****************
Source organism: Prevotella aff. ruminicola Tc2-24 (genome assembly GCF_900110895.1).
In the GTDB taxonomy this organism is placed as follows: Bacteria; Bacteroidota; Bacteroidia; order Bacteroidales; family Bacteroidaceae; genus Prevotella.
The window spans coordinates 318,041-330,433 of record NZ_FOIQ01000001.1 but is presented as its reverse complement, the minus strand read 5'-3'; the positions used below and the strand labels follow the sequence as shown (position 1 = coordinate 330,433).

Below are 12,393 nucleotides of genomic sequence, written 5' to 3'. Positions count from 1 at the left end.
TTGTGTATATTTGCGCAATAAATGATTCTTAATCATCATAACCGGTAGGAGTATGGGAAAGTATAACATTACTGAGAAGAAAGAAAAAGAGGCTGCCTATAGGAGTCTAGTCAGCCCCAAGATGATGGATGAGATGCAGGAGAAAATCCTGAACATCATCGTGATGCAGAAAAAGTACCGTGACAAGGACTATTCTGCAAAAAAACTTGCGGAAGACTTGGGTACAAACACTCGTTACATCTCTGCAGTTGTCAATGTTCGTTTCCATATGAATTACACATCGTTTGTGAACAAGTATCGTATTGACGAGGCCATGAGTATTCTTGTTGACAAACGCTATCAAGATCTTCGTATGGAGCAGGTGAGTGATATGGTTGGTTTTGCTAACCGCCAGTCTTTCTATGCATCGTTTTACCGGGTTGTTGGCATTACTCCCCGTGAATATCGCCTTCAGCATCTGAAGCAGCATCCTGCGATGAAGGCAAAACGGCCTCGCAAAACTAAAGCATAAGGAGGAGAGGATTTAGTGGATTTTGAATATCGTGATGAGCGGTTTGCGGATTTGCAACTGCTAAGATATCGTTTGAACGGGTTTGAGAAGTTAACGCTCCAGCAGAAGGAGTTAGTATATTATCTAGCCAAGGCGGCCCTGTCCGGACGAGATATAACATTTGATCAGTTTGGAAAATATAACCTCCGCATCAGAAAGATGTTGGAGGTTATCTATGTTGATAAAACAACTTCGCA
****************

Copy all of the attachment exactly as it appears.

Source organism: Prevotella aff. ruminicola Tc2-24 (genome assembly GCF_900110895.1).
In the GTDB taxonomy this organism is placed as follows: Bacteria; Bacteroidota; Bacteroidia; order Bacteroidales; family Bacteroidaceae; genus Prevotella.
The window spans coordinates 318,041-330,433 of record NZ_FOIQ01000001.1 but is presented as its reverse complement, the minus strand read 5'-3'; the positions used below and the strand labels follow the sequence as shown (position 1 = coordinate 330,433).

Below are 12,393 nucleotides of genomic sequence, written 5' to 3'. Positions count from 1 at the left end.
TTGTGTATATTTGCGCAATAAATGATTCTTAATCATCATAACCGGTAGGAGTATGGGAAAGTATAACATTACTGAGAAGAAAGAAAAAGAGGCTGCCTATAGGAGTCTAGTCAGCCCCAAGATGATGGATGAGATGCAGGAGAAAATCCTGAACATCATCGTGATGCAGAAAAAGTACCGTGACAAGGACTATTCTGCAAAAAAACTTGCGGAAGACTTGGGTACAAACACTCGTTACATCTCTGCAGTTGTCAATGTTCGTTTCCATATGAATTACACATCGTTTGTGAACAAGTATCGTATTGACGAGGCCATGAGTATTCTTGTTGACAAACGCTATCAAGATCTTCGTATGGAGCAGGTGAGTGATATGGTTGGTTTTGCTAACCGCCAGTCTTTCTATGCATCGTTTTACCGGGTTGTTGGCATTACTCCCCGTGAATATCGCCTTCAGCATCTGAAGCAGCATCCTGCGATGAAGGCAAAACGGCCTCGCAAAACTAAAGCATAAGGAGGAGAGGATTTAGTGGATTTTGAATATCGTGATGAGCGGTTTGCGGATTTGCAACTGCTAAGATATCGTTTGAACGGGTTTGAGAAGTTAACGCTCCAGCAGAAGGAGTTAGTATATTATCTAGCCAAGGCGGCCCTGTCCGGACGAGATATAACATTTGATCAGTTTGGAAAATATAACCTCCGCATCAGAAAGATGTTGGAGGTTATCTATGTTGATAAAACAACTTCGCA